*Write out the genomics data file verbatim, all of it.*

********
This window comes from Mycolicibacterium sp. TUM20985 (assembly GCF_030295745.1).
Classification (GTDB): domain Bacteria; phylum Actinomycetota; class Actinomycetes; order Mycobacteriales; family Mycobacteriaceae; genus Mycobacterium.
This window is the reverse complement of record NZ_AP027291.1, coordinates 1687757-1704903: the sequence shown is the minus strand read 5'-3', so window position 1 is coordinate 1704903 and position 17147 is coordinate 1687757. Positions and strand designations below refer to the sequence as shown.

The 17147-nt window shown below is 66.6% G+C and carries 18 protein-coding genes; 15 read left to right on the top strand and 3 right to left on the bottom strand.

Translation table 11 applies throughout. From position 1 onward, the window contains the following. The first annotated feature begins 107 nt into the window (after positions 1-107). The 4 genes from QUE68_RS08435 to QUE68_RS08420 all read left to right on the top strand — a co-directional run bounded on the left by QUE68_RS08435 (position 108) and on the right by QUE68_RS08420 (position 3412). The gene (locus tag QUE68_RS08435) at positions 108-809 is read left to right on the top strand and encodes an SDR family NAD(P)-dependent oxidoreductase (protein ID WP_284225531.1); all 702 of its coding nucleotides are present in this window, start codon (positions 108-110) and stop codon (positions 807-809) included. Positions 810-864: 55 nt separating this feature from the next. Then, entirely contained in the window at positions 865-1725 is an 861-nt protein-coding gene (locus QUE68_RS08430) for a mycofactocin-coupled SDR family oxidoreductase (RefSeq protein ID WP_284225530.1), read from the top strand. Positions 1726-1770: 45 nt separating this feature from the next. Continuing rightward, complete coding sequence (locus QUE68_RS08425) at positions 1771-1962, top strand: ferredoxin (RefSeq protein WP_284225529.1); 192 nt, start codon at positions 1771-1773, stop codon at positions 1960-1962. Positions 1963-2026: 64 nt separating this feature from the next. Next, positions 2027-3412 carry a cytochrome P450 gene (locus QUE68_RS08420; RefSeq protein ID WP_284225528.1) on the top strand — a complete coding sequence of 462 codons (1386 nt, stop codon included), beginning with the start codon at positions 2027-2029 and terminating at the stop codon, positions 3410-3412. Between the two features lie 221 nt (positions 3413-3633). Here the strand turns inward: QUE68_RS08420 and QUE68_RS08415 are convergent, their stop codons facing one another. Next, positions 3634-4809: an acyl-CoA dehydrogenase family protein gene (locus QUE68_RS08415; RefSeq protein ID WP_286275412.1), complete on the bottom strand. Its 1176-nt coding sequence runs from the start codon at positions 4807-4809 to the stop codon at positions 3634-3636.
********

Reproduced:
This window comes from Mycolicibacterium sp. TUM20985 (assembly GCF_030295745.1).
Classification (GTDB): domain Bacteria; phylum Actinomycetota; class Actinomycetes; order Mycobacteriales; family Mycobacteriaceae; genus Mycobacterium.
This window is the reverse complement of record NZ_AP027291.1, coordinates 1687757-1704903: the sequence shown is the minus strand read 5'-3', so window position 1 is coordinate 1704903 and position 17147 is coordinate 1687757. Positions and strand designations below refer to the sequence as shown.

The 17147-nt window shown below is 66.6% G+C and carries 18 protein-coding genes; 15 read left to right on the top strand and 3 right to left on the bottom strand.

Translation table 11 applies throughout. From position 1 onward, the window contains the following. The first annotated feature begins 107 nt into the window (after positions 1-107). The 4 genes from QUE68_RS08435 to QUE68_RS08420 all read left to right on the top strand — a co-directional run bounded on the left by QUE68_RS08435 (position 108) and on the right by QUE68_RS08420 (position 3412). The gene (locus tag QUE68_RS08435) at positions 108-809 is read left to right on the top strand and encodes an SDR family NAD(P)-dependent oxidoreductase (protein ID WP_284225531.1); all 702 of its coding nucleotides are present in this window, start codon (positions 108-110) and stop codon (positions 807-809) included. Positions 810-864: 55 nt separating this feature from the next. Then, entirely contained in the window at positions 865-1725 is an 861-nt protein-coding gene (locus QUE68_RS08430) for a mycofactocin-coupled SDR family oxidoreductase (RefSeq protein ID WP_284225530.1), read from the top strand. Positions 1726-1770: 45 nt separating this feature from the next. Continuing rightward, complete coding sequence (locus QUE68_RS08425) at positions 1771-1962, top strand: ferredoxin (RefSeq protein WP_284225529.1); 192 nt, start codon at positions 1771-1773, stop codon at positions 1960-1962. Positions 1963-2026: 64 nt separating this feature from the next. Next, positions 2027-3412 carry a cytochrome P450 gene (locus QUE68_RS08420; RefSeq protein ID WP_284225528.1) on the top strand — a complete coding sequence of 462 codons (1386 nt, stop codon included), beginning with the start codon at positions 2027-2029 and terminating at the stop codon, positions 3410-3412. Between the two features lie 221 nt (positions 3413-3633). Here the strand turns inward: QUE68_RS08420 and QUE68_RS08415 are convergent, their stop codons facing one another. Next, positions 3634-4809: an acyl-CoA dehydrogenase family protein gene (locus QUE68_RS08415; RefSeq protein ID WP_286275412.1), complete on the bottom strand. Its 1176-nt coding sequence runs from the start codon at positions 4807-4809 to the stop codon at positions 3634-3636.